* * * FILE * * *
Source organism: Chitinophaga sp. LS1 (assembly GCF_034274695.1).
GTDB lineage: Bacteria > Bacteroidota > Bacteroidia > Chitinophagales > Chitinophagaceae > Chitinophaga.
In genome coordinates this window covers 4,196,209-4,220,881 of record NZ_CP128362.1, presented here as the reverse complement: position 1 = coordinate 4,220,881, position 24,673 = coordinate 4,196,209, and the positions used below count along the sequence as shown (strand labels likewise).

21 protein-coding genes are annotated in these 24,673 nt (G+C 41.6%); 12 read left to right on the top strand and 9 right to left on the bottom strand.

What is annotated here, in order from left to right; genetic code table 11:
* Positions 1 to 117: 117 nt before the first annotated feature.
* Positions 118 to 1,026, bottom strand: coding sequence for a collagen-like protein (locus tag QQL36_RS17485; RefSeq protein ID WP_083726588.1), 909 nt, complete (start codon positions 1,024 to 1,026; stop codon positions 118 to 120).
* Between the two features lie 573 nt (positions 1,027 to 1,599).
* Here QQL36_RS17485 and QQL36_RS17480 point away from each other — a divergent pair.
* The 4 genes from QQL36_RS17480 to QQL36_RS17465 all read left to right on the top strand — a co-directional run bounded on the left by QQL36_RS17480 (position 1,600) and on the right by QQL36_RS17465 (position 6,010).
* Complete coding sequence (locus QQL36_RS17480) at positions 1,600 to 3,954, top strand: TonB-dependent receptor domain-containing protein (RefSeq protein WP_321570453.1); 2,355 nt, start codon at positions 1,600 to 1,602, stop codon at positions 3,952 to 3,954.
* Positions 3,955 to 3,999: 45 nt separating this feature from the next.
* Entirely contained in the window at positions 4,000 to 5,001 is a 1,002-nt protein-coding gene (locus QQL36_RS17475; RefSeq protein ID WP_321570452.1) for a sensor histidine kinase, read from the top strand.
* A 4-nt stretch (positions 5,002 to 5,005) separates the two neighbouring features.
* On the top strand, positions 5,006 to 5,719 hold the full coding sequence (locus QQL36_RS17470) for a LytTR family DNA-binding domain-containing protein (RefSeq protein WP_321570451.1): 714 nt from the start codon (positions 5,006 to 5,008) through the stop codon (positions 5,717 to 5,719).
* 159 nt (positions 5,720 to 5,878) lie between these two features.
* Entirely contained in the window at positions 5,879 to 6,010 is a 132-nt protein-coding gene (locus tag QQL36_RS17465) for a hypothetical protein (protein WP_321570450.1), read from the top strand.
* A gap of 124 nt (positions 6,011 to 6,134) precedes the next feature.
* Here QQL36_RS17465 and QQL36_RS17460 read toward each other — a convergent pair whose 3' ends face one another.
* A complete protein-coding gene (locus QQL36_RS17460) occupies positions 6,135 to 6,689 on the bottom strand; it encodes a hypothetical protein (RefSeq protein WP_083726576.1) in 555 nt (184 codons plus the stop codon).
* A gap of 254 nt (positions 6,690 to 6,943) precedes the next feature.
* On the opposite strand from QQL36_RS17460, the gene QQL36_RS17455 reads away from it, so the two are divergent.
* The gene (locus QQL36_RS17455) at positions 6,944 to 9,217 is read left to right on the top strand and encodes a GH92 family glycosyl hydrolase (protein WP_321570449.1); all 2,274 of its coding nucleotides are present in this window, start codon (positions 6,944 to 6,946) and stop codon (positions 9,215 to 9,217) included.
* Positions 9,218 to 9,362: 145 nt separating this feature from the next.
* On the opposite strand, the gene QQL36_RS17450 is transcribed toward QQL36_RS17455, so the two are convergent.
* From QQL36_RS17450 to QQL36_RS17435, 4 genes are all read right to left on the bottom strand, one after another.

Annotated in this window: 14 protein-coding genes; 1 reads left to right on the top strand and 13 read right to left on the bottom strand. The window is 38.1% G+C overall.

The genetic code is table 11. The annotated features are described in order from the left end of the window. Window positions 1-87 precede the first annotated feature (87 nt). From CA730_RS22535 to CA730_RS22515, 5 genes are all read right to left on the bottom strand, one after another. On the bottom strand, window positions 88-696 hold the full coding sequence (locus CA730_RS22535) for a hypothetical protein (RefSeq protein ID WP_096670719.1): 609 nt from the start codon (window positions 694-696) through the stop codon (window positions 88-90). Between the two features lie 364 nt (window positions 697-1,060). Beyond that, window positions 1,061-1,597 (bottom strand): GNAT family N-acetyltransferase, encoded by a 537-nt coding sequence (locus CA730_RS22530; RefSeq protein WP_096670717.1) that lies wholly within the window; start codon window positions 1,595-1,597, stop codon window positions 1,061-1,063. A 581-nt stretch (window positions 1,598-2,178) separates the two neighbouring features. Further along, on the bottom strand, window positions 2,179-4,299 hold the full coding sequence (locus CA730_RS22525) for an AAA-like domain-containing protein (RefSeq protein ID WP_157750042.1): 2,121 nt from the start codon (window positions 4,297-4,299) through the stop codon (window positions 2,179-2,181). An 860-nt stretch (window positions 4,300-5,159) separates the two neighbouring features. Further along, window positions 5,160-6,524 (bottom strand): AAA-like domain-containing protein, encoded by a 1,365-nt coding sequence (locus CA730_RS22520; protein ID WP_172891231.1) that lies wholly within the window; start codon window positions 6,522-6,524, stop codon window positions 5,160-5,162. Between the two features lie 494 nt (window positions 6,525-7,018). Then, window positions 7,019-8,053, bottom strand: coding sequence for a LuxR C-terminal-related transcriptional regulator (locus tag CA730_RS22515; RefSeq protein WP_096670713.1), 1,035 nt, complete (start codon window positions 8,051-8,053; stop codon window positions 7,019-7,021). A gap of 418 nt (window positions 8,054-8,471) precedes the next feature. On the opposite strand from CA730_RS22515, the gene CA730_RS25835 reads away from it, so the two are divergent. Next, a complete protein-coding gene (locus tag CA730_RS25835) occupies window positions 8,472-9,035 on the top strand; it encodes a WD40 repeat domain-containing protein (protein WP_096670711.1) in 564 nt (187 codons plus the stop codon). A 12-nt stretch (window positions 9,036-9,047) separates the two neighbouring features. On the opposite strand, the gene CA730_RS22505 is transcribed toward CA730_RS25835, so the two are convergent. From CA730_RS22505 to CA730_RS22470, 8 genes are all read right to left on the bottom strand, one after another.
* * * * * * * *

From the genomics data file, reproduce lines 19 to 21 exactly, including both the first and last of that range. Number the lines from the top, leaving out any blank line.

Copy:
* Here QQL36_RS17465 and QQL36_RS17460 read toward each other — a convergent pair whose 3' ends face one another.
* A complete protein-coding gene (locus QQL36_RS17460) occupies positions 6,135 to 6,689 on the bottom strand; it encodes a hypothetical protein (RefSeq protein WP_083726576.1) in 555 nt (184 codons plus the stop codon).
* A gap of 254 nt (positions 6,690 to 6,943) precedes the next feature.